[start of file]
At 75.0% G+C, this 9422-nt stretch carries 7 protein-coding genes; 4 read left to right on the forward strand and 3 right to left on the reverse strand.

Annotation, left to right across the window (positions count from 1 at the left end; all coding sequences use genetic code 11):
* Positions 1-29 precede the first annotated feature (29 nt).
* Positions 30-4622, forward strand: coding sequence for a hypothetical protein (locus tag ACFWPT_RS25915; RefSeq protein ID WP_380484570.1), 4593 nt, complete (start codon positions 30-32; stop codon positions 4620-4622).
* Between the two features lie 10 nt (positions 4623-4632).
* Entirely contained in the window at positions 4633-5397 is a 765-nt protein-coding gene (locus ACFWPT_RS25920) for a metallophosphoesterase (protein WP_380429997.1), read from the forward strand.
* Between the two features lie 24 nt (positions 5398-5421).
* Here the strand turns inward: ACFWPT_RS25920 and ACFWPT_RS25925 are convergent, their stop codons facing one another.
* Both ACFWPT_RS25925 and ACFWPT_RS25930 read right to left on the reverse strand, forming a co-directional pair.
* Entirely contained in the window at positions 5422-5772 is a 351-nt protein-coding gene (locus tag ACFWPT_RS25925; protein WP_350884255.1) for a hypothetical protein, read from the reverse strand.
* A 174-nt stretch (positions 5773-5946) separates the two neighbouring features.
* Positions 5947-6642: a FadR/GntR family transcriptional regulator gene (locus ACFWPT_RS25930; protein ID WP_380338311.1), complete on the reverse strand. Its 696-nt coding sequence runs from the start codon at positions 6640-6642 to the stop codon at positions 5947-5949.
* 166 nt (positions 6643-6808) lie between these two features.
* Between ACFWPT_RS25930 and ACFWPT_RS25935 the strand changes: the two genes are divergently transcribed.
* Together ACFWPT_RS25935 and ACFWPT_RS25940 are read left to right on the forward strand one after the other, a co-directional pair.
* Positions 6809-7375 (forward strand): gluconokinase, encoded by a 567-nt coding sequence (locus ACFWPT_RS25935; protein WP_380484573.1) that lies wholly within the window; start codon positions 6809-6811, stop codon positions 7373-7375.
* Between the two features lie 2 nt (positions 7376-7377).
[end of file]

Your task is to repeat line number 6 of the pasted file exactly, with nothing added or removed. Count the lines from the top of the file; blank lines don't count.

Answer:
* Entirely contained in the window at positions 4633-5397 is a 765-nt protein-coding gene (locus ACFWPT_RS25920) for a metallophosphoesterase (protein WP_380429997.1), read from the forward strand.